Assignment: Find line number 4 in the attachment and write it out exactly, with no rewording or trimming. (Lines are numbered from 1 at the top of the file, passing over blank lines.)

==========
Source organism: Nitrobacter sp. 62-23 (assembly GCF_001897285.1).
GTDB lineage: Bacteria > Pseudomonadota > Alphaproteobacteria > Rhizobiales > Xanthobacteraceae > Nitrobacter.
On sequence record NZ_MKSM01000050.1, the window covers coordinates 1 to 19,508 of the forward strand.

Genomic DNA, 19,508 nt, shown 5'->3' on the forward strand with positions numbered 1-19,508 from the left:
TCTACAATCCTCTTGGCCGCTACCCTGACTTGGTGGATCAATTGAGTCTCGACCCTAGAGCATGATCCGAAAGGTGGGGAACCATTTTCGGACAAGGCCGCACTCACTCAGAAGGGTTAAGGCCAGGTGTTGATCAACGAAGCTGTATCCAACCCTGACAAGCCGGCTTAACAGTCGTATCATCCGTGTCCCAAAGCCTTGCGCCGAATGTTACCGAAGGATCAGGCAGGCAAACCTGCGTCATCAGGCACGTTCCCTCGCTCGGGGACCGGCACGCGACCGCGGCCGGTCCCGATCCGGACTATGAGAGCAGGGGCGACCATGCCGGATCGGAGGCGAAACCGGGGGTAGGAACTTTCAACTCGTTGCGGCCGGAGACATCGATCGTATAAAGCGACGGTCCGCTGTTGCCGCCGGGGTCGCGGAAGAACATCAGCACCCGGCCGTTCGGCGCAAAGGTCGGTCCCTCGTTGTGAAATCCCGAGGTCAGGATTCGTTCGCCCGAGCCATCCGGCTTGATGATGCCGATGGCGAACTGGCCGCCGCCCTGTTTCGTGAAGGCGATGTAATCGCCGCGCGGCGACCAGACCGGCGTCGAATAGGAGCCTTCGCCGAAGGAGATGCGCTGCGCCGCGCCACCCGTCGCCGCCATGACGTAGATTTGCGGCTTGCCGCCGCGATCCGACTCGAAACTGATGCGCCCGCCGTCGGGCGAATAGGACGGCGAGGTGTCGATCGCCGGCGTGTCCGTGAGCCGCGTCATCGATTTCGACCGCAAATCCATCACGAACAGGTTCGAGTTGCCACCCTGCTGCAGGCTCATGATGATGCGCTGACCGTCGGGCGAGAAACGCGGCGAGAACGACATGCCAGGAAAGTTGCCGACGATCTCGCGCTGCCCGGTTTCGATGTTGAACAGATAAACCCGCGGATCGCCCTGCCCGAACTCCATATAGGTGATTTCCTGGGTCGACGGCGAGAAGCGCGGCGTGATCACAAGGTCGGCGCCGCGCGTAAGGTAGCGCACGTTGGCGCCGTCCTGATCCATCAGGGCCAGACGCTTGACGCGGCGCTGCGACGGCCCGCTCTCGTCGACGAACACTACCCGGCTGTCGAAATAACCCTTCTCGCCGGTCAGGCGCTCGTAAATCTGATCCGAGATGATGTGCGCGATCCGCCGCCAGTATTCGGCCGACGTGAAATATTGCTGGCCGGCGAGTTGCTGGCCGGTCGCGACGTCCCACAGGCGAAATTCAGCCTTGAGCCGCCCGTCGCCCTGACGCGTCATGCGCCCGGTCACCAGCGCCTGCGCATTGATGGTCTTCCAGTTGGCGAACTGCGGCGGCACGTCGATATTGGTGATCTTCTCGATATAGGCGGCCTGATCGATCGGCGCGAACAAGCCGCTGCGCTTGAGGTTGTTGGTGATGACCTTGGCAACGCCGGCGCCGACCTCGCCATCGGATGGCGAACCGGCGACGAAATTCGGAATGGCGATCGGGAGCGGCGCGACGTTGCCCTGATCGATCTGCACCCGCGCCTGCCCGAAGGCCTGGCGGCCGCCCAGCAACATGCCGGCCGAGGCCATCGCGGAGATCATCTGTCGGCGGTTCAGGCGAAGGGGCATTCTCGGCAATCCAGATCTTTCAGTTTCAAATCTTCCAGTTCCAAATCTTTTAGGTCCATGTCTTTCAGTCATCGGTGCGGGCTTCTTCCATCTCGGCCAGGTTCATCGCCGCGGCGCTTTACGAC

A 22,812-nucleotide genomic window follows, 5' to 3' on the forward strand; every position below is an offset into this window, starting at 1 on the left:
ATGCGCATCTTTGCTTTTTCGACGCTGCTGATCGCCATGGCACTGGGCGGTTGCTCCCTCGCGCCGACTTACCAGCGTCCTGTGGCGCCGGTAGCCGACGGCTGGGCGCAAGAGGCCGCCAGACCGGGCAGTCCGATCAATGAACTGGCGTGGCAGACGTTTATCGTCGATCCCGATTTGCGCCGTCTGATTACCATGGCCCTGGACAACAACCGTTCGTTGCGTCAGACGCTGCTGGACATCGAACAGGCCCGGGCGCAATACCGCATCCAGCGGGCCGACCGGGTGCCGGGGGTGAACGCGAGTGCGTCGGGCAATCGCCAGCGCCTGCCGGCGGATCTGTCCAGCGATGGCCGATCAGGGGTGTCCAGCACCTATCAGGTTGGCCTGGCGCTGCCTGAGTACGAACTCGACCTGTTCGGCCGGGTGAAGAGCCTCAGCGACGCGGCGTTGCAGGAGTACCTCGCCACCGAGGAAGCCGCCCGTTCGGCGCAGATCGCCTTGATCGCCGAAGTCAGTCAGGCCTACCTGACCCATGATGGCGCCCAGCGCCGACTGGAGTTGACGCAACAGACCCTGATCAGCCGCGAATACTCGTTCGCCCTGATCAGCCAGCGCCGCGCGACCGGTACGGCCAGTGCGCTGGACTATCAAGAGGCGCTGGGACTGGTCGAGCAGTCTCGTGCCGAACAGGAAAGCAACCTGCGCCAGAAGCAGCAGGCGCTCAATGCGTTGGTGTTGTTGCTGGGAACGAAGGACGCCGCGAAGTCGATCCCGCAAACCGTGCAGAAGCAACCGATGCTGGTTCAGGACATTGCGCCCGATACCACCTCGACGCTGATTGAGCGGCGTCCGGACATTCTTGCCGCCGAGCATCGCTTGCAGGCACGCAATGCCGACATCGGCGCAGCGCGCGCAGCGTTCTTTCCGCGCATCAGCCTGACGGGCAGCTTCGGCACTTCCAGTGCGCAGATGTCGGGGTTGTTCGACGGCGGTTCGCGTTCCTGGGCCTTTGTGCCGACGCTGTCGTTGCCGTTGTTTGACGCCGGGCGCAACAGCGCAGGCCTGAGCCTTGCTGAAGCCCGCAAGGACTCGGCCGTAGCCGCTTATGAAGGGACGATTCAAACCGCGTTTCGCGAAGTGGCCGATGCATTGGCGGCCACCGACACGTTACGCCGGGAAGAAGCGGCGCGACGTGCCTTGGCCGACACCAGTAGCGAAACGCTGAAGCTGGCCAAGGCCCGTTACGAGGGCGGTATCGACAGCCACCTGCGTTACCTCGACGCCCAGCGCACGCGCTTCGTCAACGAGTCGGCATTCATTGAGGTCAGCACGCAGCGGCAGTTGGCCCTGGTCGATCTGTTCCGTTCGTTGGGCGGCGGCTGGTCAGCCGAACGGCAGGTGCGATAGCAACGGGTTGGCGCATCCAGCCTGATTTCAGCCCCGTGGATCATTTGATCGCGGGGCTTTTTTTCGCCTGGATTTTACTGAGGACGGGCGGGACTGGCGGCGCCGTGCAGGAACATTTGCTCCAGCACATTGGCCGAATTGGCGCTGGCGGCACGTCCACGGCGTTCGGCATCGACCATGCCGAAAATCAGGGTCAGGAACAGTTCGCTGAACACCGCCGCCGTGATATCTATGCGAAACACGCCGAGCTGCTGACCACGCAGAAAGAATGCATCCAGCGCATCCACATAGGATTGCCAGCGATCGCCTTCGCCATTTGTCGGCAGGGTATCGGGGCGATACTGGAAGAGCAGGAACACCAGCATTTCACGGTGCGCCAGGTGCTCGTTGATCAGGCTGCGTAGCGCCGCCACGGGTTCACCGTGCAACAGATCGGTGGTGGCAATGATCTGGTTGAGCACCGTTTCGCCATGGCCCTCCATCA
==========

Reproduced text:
Genomic DNA, 19,508 nt, shown 5'->3' on the forward strand with positions numbered 1-19,508 from the left: